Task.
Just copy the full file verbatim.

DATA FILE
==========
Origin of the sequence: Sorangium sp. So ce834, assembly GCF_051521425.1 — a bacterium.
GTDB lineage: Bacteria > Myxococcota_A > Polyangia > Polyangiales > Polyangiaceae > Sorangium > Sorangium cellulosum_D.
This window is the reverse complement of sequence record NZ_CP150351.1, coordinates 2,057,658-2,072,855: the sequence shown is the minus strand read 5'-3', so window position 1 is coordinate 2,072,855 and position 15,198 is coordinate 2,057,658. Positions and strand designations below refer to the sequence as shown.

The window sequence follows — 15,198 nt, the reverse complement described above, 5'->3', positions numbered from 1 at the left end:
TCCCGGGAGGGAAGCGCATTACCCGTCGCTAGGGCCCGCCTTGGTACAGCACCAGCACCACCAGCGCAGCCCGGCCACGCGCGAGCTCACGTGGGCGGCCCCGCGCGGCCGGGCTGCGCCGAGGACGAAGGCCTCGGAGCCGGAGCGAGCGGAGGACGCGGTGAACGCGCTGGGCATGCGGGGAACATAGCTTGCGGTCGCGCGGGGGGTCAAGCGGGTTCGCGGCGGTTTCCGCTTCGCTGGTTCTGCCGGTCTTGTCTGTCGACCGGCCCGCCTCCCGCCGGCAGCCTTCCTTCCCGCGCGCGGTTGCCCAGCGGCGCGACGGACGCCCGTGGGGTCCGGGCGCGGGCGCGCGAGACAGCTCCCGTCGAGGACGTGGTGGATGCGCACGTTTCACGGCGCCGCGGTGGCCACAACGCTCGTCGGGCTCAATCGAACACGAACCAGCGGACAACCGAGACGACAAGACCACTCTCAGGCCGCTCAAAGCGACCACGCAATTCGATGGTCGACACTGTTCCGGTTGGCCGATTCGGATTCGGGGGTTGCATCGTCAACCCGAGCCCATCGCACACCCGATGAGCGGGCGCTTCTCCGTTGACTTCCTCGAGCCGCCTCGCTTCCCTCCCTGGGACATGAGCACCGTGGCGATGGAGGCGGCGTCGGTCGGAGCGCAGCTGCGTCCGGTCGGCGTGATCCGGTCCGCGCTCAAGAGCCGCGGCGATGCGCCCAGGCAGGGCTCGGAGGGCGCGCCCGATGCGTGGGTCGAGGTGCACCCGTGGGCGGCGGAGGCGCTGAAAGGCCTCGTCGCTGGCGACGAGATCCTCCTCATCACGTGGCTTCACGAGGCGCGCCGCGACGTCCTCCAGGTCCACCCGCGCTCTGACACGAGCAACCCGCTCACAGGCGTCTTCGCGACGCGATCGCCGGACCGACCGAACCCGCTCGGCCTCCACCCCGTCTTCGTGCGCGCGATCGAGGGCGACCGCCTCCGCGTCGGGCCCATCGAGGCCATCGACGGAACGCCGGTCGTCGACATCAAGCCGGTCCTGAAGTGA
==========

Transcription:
Origin of the sequence: Sorangium sp. So ce834, assembly GCF_051521425.1 — a bacterium.
GTDB lineage: Bacteria > Myxococcota_A > Polyangia > Polyangiales > Polyangiaceae > Sorangium > Sorangium cellulosum_D.
This window is the reverse complement of sequence record NZ_CP150351.1, coordinates 2,057,658-2,072,855: the sequence shown is the minus strand read 5'-3', so window position 1 is coordinate 2,072,855 and position 15,198 is coordinate 2,057,658. Positions and strand designations below refer to the sequence as shown.

The window sequence follows — 15,198 nt, the reverse complement described above, 5'->3', positions numbered from 1 at the left end:
TCCCGGGAGGGAAGCGCATTACCCGTCGCTAGGGCCCGCCTTGGTACAGCACCAGCACCACCAGCGCAGCCCGGCCACGCGCGAGCTCACGTGGGCGGCCCCGCGCGGCCGGGCTGCGCCGAGGACGAAGGCCTCGGAGCCGGAGCGAGCGGAGGACGCGGTGAACGCGCTGGGCATGCGGGGAACATAGCTTGCGGTCGCGCGGGGGGTCAAGCGGGTTCGCGGCGGTTTCCGCTTCGCTGGTTCTGCCGGTCTTGTCTGTCGACCGGCCCGCCTCCCGCCGGCAGCCTTCCTTCCCGCGCGCGGTTGCCCAGCGGCGCGACGGACGCCCGTGGGGTCCGGGCGCGGGCGCGCGAGACAGCTCCCGTCGAGGACGTGGTGGATGCGCACGTTTCACGGCGCCGCGGTGGCCACAACGCTCGTCGGGCTCAATCGAACACGAACCAGCGGACAACCGAGACGACAAGACCACTCTCAGGCCGCTCAAAGCGACCACGCAATTCGATGGTCGACACTGTTCCGGTTGGCCGATTCGGATTCGGGGGTTGCATCGTCAACCCGAGCCCATCGCACACCCGATGAGCGGGCGCTTCTCCGTTGACTTCCTCGAGCCGCCTCGCTTCCCTCCCTGGGACATGAGCACCGTGGCGATGGAGGCGGCGTCGGTCGGAGCGCAGCTGCGTCCGGTCGGCGTGATCCGGTCCGCGCTCAAGAGCCGCGGCGATGCGCCCAGGCAGGGCTCGGAGGGCGCGCCCGATGCGTGGGTCGAGGTGCACCCGTGGGCGGCGGAGGCGCTGAAAGGCCTCGTCGCTGGCGACGAGATCCTCCTCATCACGTGGCTTCACGAGGCGCGCCGCGACGTCCTCCAGGTCCACCCGCGCTCTGACACGAGCAACCCGCTCACAGGCGTCTTCGCGACGCGATCGCCGGACCGACCGAACCCGCTCGGCCTCCACCCCGTCTTCGTGCGCGCGATCGAGGGCGACCGCCTCCGCGTCGGGCCCATCGAGGCCATCGACGGAACGCCGGTCGTCGACATCAAGCCGGTCCTGAAGTGA